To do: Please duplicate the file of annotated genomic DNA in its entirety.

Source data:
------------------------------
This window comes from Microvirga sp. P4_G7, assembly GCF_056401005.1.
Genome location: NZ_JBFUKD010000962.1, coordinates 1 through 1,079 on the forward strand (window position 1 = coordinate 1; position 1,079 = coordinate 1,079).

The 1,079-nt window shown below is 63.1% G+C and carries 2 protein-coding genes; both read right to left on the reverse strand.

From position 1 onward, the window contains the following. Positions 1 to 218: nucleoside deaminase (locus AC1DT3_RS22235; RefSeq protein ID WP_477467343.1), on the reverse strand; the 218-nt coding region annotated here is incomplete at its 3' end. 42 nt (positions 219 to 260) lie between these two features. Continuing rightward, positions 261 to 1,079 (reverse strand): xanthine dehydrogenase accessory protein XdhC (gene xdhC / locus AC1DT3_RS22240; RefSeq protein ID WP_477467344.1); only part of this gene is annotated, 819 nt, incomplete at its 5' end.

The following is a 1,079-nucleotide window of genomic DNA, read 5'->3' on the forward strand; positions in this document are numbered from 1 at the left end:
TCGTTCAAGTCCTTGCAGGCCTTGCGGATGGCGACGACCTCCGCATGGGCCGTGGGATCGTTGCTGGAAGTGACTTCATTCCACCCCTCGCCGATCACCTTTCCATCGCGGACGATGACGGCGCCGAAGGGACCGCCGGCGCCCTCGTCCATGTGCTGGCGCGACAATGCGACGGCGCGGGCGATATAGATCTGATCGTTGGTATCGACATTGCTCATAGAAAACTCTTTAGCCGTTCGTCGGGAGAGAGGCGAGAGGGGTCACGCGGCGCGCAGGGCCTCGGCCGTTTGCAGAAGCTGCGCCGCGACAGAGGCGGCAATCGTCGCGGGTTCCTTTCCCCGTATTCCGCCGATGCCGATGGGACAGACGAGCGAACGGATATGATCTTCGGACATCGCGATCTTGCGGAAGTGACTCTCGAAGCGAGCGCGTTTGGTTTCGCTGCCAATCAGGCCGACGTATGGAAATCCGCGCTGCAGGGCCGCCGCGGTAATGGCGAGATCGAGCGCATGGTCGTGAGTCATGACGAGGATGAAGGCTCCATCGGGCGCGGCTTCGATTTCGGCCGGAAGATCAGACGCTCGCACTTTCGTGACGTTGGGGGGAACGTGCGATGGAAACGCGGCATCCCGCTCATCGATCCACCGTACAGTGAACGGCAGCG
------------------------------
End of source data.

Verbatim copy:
This window comes from Microvirga sp. P4_G7, assembly GCF_056401005.1.
Genome location: NZ_JBFUKD010000962.1, coordinates 1 through 1,079 on the forward strand (window position 1 = coordinate 1; position 1,079 = coordinate 1,079).

The 1,079-nt window shown below is 63.1% G+C and carries 2 protein-coding genes; both read right to left on the reverse strand.

From position 1 onward, the window contains the following. Positions 1 to 218: nucleoside deaminase (locus AC1DT3_RS22235; RefSeq protein ID WP_477467343.1), on the reverse strand; the 218-nt coding region annotated here is incomplete at its 3' end. 42 nt (positions 219 to 260) lie between these two features. Continuing rightward, positions 261 to 1,079 (reverse strand): xanthine dehydrogenase accessory protein XdhC (gene xdhC / locus AC1DT3_RS22240; RefSeq protein ID WP_477467344.1); only part of this gene is annotated, 819 nt, incomplete at its 5' end.

The following is a 1,079-nucleotide window of genomic DNA, read 5'->3' on the forward strand; positions in this document are numbered from 1 at the left end:
TCGTTCAAGTCCTTGCAGGCCTTGCGGATGGCGACGACCTCCGCATGGGCCGTGGGATCGTTGCTGGAAGTGACTTCATTCCACCCCTCGCCGATCACCTTTCCATCGCGGACGATGACGGCGCCGAAGGGACCGCCGGCGCCCTCGTCCATGTGCTGGCGCGACAATGCGACGGCGCGGGCGATATAGATCTGATCGTTGGTATCGACATTGCTCATAGAAAACTCTTTAGCCGTTCGTCGGGAGAGAGGCGAGAGGGGTCACGCGGCGCGCAGGGCCTCGGCCGTTTGCAGAAGCTGCGCCGCGACAGAGGCGGCAATCGTCGCGGGTTCCTTTCCCCGTATTCCGCCGATGCCGATGGGACAGACGAGCGAACGGATATGATCTTCGGACATCGCGATCTTGCGGAAGTGACTCTCGAAGCGAGCGCGTTTGGTTTCGCTGCCAATCAGGCCGACGTATGGAAATCCGCGCTGCAGGGCCGCCGCGGTAATGGCGAGATCGAGCGCATGGTCGTGAGTCATGACGAGGATGAAGGCTCCATCGGGCGCGGCTTCGATTTCGGCCGGAAGATCAGACGCTCGCACTTTCGTGACGTTGGGGGGAACGTGCGATGGAAACGCGGCATCCCGCTCATCGATCCACCGTACAGTGAACGGCAGCG